Imagine if you could wake up tomorrow and find all your problems had disappeared…what would your life look like? What would be different? How many barriers to happiness would be gone? Which people would no longer be in your life? And who would have taken their place? What car would you have in your drive way? Would you have children, if so how many? What would you be doing for money, would you be happy and successful in a job you enjoyed doing? Would you be in a loving relationship or perhaps you’d prefer to be single? What would your mind and body feel like? Would you, or would you not have substances in your life?
Sadly change isn’t as easy as this and most of us will wake up tomorrow to the same as we fell asleep to. Everything as it was and still in need of the attention that we keep procastinating around implementing. What would it take then, to acheive some of the changes that we so desire in order to become the people that we want to be?
THE DILEMMA OF CHANGE.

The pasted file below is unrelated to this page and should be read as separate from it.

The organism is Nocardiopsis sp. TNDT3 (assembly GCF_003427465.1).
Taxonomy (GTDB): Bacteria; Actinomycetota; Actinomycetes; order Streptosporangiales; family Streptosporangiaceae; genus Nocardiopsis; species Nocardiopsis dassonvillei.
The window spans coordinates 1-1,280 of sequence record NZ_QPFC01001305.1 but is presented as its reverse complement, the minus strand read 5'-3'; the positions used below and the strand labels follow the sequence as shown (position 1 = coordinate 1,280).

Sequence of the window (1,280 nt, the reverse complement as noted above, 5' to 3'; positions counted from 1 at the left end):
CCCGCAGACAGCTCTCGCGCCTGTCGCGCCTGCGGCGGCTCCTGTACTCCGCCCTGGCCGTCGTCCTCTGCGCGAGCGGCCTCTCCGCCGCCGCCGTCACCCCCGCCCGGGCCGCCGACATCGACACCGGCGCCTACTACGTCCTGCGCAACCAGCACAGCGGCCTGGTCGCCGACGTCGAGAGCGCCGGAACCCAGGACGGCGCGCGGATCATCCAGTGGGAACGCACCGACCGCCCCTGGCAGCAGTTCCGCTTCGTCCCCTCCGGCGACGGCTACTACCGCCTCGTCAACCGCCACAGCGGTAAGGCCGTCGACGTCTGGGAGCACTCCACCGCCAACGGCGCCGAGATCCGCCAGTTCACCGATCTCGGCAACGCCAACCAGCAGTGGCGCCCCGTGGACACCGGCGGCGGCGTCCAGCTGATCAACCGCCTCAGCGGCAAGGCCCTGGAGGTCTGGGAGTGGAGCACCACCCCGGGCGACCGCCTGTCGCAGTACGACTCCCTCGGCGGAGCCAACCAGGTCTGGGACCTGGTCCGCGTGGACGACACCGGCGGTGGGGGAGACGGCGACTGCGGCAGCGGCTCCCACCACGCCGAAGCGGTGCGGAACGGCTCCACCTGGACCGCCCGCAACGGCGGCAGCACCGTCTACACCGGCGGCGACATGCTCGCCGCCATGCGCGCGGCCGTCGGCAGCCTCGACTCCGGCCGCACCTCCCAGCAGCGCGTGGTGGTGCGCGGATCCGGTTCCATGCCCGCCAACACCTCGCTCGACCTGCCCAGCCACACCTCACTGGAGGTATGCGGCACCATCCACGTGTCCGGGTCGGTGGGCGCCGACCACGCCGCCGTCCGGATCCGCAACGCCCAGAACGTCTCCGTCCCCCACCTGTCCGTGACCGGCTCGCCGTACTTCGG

Most of us can appreciate that change has both positive and negative aspects, on a bad day, that change may seem impossible and overwhelming. Sometimes even contemplating change can create an atmosphere of fear, hopelessness, anxiety…etc, especially on a bad day! To initiate positive change it is best to wait until you are ready to address whatever change it is you are looking to change otherwise you will already be in a self-defeating thought pattern and this could be really destructive to your progress and have a really negative impact should your first attempt not be successful. An irony of life is that change is inevitable. Everything and everyone are constantly changing, either for the better or for the worse. Change is still change. It happens whether we instigate it or not. The dilemma kicks in when we actually set out to initiate change. The dilemma that follows change is that no matter what it entails, it inevitably brings with it an element of loss, getting thin means losing weight, a definative part of your identity. Growing up means losing our youth, moving house means leaving your home to start again. The same principle is evident when we give up a substance. We lose a comfort zone, we lose our excuses for our behaviour, we lose a complete way of life and of dealing with life on lifes terms. Ambivalence is a good word to describe how most of us feel about change, it means that we have mixed feelings and mixed emotions on whatever it is that we are focusing on, and it is normal! I’m so proud of my children growing up and eaving home to live their own lives but I’m so sad they are not around as much as thye usedn to be. I’m so glad I got the promotion but I miss the team and the shopfloor banter. I really need to give up the drugs as they are causing me so much pain but thye have been my crux for the last 20 years. We must learn to embrace both sides of the dilemma in order to make safe, evidence based, informed choice saround what change is needed and how to best implemeny that change. Both sides of every story are as real and as relevant as each other and both sides need to be fully understood in order to increase the success rate of your choices. As you come to the realisation that your substance use is causing you and your loved ones harm, you must also come to terms wit hthe fact that you probably still enjoy the effect produced by the drugs. Both these factors need to be fully explored prior to you making the final drive for change otherwise you may end up always sneaking around behind yourself having an ellicit relationship with the very thing you decided to leave behind.